When emotions like that swirl around in us, we lose our sense of perspective, which when it comes to questions of risk-assessment, is often fairly tenuous anyway. (If we had an inborn instinct for probability theory, no one would ever play the lottery). We know, statistically, that cases of child abduction are extremely rare and that the very few children who are harmed by adults are, in theory, far more at risk from members of their own family than from strangers on the street. Yet when two little girls vanish all that notion of proportion goes out of the emotional window.

And there is more to it than that. Empathy is one of the most distinctive human characteristics. It is in many ways what underlies all codes of morality, however philosophical or religious their phrasing. Without being able to put ourselves in the place of another, we would never be able to concern ourselves about their fates. That is why we feel more deeply for the parents of the two girls than we do for the mother of the dying Angolan child on the rush mat of the feeding centre in the next item on the TV news. This mother is further away, she speaks a different language, she is, perhaps, a different colour and what is happening to her child does not seem likely ever to become the fate of our own sons and daughters. This is our intuitive response, although it may be shocking to spell it out.

Another key human characteristic, of course, is that we can use our reason to overrule our irrational responses. That is why we need to respond by giving money to appeals for Africa just as much as we need to feel for the parents of Jessica and Holly, even if we never learn the name of the starving African child.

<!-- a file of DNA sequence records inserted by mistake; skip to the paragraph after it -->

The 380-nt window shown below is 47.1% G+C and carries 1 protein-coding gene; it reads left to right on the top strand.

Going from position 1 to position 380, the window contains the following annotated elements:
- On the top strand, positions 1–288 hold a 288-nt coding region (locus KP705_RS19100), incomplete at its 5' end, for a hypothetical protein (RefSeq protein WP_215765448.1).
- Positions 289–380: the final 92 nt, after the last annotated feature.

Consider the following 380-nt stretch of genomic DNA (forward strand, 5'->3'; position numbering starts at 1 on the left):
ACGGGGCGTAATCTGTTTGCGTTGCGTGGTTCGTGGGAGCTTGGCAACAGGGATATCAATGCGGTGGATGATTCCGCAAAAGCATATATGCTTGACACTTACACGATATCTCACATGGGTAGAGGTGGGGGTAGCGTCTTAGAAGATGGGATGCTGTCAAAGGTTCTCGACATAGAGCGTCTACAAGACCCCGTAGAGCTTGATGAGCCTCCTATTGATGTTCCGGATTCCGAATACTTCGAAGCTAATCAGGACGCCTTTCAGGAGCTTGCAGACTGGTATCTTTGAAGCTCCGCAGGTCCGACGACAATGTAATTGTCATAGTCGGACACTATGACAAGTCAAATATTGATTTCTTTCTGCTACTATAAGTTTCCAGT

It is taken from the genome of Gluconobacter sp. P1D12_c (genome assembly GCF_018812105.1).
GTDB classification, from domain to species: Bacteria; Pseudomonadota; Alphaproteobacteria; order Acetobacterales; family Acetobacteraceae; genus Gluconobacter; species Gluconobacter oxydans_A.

It is also why we may make risk-benefit judgements that in emotionally-charged times are deemed controversial. Some years ago, after a fatal crash that provoked calls for seat-belts to be compulsory in school buses, I raised some eyebrows when I suggested that I would rather my daughter took a risk in an unmodified coach than that she was deprived of the enrichment of school trips that would be cancelled because the cost of refitting the minibuses was prohibitive. It is why, even if its timing could have been better, the Today programme is right to raise questions about whether schools are risking mollycoddling children out of fear that they might be liable to be sued if anyone picks up bugs from the long-jump sandpit or the soil in which the daisies grow.

Applying cold reason to emotional impulses might also help newspaper magnates to consider whether £1m rewards will help to find the girls or hinder the police by encouraging mercenary time-wasters. Such gimmicks may spring from circulation cynicism, but newspaper bosses are as subject to working out their emotional needs as are the friends and neighbours of Holly and Jessica who set out to trample through the woods and cornfields in their determination to leave no metre of land unsearched.

The urge to act in such circumstances counters our psychological sense of impotence, and, in an age that has lost faith in prayer, it gives us at least the illusion that we might regain control of events. Even in situations where such actions are pointless, they are something that we feel compelled to do. They are an expression of what makes us human.

pvallely@independent.co.uk